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Following intense lobbying and campaigning by the IFEX Tunisia Monitoring Group (IFEX-TMG), the Observatory for the Freedom of Press, Publishing and Creation in Tunisia (OLPEC) and other IFEX members, freelance journalist Slim Boukhdhir, known for his outspoken views on the Tunisian President, has been freed - four months before the end of his sentence.

Boukhdhir, a contributor to numerous Tunisian and Arab news websites, was released on 21 July. He told Reporters Without Borders (RSF) that he wanted to thank the international community for campaigning for his release. Despite harsh jail conditions - poor hygiene, threats from his fellow prisoners and dispossession of letters and independent newspapers - Boukhdhir said that he had "kept his spirits up high."

"My release from jail is a victory for freedom and independent journalism. The Tunisian regime managed through imprisonment to deprive me of the right to freedom of movement and to do my job while being among my loved ones. But it totally failed to break my will and determination to carry on with independent and ethical journalism," Boukhdhir told the Committee to Protect Journalists (CPJ). "It's shameful and degrading for the whole country to jail journalists for doing their job."

Although IFEX members welcomed his release, they believed he should never have been imprisoned in the first place. Boukhdhir was arrested last November in Sfax, while on his way to Tunis for a scheduled meeting with a police officer handling his passport application. He was fined and jailed for what were widely seen as fabricated charges of "insulting behaviour" towards an official, violating public decency and refusing to produce his identity papers.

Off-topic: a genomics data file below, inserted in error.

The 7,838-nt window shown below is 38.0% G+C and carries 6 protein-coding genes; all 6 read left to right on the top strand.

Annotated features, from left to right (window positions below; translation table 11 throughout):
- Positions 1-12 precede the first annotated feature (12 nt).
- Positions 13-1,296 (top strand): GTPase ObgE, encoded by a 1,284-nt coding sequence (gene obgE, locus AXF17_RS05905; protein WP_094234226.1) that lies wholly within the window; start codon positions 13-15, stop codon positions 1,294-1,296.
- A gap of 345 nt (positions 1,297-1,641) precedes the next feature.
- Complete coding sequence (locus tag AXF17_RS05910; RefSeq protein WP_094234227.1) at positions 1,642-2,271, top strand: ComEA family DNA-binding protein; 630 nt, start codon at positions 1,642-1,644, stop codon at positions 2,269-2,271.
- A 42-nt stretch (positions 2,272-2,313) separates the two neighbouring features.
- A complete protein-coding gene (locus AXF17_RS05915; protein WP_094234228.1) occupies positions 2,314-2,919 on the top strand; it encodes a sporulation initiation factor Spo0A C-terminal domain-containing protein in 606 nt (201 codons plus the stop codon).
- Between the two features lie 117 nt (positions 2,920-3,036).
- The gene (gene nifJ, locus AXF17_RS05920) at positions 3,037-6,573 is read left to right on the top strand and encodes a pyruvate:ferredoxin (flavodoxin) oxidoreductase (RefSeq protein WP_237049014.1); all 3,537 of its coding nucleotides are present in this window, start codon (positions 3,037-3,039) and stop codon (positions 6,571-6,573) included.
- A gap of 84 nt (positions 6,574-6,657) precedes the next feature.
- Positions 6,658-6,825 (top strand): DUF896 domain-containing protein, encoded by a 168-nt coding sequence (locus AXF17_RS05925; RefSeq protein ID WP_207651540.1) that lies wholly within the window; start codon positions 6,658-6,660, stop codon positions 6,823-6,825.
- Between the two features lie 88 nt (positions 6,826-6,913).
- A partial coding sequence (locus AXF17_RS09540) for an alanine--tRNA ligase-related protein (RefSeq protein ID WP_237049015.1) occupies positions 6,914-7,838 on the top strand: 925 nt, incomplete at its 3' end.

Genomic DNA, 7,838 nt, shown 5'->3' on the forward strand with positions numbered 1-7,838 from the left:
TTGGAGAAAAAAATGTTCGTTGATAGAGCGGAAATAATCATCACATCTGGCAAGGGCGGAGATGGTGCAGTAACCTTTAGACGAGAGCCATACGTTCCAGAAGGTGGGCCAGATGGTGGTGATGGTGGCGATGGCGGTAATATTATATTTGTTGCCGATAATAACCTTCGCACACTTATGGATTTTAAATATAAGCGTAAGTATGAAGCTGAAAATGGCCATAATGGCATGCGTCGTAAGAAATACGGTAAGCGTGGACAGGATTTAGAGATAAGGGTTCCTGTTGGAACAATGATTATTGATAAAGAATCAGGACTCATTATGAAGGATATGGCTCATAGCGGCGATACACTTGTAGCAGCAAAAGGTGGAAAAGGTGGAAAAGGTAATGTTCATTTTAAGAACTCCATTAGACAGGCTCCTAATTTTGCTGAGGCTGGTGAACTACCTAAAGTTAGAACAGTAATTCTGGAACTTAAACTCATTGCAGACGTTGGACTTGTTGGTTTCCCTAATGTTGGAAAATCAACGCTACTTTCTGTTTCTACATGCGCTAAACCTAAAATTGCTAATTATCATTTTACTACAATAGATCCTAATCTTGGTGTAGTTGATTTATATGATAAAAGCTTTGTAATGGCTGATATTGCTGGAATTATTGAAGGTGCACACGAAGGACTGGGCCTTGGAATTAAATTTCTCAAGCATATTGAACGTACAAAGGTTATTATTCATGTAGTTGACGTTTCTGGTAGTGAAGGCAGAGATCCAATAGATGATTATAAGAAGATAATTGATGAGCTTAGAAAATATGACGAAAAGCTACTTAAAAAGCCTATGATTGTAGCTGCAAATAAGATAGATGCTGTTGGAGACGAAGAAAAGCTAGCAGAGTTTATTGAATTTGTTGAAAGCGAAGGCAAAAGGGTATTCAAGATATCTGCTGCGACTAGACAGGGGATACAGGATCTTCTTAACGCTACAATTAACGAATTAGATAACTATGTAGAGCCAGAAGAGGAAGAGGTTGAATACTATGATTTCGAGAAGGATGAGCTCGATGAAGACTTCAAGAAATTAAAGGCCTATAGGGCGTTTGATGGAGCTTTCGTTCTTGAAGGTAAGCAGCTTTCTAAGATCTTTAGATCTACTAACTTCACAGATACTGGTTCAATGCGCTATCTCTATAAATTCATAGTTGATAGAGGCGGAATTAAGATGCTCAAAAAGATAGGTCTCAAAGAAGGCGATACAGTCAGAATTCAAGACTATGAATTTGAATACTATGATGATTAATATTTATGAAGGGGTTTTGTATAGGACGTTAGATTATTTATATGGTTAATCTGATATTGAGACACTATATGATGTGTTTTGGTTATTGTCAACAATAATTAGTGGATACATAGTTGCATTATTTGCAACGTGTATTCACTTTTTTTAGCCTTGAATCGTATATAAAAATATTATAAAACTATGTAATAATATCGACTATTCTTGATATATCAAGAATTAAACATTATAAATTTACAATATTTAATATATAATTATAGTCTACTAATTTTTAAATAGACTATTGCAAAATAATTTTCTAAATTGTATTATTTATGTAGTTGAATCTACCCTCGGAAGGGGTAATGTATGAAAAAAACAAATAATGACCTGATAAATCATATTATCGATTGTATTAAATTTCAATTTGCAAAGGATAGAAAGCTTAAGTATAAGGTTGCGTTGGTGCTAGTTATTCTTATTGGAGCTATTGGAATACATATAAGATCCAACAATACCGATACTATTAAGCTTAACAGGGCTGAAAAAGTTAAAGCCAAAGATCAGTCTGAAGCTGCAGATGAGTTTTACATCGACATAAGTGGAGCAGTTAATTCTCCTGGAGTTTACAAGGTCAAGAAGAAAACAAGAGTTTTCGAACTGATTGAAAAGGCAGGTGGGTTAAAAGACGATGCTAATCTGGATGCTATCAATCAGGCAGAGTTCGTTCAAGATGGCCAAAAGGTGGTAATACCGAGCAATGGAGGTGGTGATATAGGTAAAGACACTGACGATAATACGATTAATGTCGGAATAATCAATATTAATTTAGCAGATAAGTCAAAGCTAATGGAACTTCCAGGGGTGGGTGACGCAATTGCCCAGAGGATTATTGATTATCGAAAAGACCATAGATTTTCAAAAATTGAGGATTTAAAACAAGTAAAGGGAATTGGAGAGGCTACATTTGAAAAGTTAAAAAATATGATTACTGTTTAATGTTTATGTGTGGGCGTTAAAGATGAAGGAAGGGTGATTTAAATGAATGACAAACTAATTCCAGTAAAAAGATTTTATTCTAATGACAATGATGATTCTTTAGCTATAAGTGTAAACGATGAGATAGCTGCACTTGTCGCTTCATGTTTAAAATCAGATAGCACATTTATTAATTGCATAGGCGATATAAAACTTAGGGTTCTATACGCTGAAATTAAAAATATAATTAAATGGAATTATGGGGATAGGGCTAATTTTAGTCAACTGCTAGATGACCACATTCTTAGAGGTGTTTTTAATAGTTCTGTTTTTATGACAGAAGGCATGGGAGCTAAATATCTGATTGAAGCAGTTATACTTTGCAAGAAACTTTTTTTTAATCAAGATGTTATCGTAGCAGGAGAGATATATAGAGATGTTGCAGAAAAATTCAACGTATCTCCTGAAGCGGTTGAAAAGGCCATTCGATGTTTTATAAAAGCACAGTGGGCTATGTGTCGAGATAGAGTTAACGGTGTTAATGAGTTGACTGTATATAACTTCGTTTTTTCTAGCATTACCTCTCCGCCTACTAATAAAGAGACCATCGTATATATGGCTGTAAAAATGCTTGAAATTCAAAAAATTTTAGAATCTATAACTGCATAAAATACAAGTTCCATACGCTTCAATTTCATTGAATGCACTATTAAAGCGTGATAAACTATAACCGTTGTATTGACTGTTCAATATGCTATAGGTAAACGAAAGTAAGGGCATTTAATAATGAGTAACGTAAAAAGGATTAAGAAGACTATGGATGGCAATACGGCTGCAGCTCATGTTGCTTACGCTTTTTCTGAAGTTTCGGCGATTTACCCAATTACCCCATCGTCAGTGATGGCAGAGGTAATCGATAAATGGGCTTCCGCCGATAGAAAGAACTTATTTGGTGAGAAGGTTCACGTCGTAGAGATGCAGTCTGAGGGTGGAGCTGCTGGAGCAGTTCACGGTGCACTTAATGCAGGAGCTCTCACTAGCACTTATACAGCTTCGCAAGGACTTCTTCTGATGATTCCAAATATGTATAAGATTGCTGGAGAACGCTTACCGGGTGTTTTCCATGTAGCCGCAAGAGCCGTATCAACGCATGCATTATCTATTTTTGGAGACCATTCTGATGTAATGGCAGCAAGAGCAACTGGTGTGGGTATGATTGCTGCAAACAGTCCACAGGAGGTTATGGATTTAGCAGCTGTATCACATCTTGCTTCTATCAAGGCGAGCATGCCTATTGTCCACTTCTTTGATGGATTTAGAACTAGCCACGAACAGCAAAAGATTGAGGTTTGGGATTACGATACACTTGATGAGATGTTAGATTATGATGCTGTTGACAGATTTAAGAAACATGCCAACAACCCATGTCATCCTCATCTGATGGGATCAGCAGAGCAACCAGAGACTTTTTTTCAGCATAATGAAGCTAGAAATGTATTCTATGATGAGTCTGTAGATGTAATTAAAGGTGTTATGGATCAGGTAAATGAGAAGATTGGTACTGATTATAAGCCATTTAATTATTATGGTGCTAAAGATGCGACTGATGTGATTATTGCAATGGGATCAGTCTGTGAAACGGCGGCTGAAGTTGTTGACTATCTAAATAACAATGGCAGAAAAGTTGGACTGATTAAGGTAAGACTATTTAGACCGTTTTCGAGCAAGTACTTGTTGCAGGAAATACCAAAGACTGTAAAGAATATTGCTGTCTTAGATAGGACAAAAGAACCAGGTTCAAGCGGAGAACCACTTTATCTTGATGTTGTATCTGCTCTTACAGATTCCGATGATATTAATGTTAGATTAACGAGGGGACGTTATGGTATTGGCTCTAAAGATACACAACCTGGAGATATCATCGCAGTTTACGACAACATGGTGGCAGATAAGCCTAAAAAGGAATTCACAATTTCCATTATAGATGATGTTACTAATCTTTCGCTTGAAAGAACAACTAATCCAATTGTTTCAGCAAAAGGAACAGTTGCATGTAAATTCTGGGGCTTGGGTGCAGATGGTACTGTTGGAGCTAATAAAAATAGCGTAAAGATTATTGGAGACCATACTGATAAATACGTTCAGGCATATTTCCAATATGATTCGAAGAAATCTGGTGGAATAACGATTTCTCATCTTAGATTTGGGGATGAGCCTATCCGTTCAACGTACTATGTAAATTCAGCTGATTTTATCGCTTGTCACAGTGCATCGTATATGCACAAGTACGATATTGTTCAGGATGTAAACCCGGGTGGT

His defence lawyers said the one-year sentence was not only the maximum allowed by law, but it was also unheard of for such offences.

Independent journalists and rights activists have seen Boukhdhir's treatment as retaliation for his coverage of human rights violations under President Ben Ali. In Tunisia, dissidents are rarely charged for their political acts, but instead are falsely accused of more "dishonourable" offences that help to deflect international criticism, says OLPEC.

"Boukhdhir's trial is one of those unfair trials that the Tunisian regime is accustomed to staging in order to punish independent journalists and human rights activists," says OLPEC. "State institutions such as the security apparatus, justice system, and media are mobilised to make people believe that freedom activists in Tunisia are common law criminals. We need to put an end to this policy."

It wasn't the first time Boukhdhir had been targeted; he staged several hunger strikes in recent years to protest government harassment and the authorities' refusal to grant him a passport. He was assaulted in Tunis in May 2007, shortly after writing an online story critical of the first lady's brother.

According to CPJ, Tunisia has been the Arab world's leading jailer of journalists for the past seven years. Boukhdhir's release occurred four days before the 51st anniversary of the establishment of the Republic of Tunisia - a day on which authorities have previously released political prisoners - and just over a week before the opening of a conference organised by the ruling party that is expected to give Ben Ali the go-ahead to run for President for the fifth time in 2009.

Visit these links:
- IFEX-TMG website:
- OLPEC (email): postmaster (@)
- "IFEX Communiqué", "Journalist given one-year sentence in unfair trial":
- RSF:
- CPJ:
- International Federation of Journalists:
(23 July 2008)

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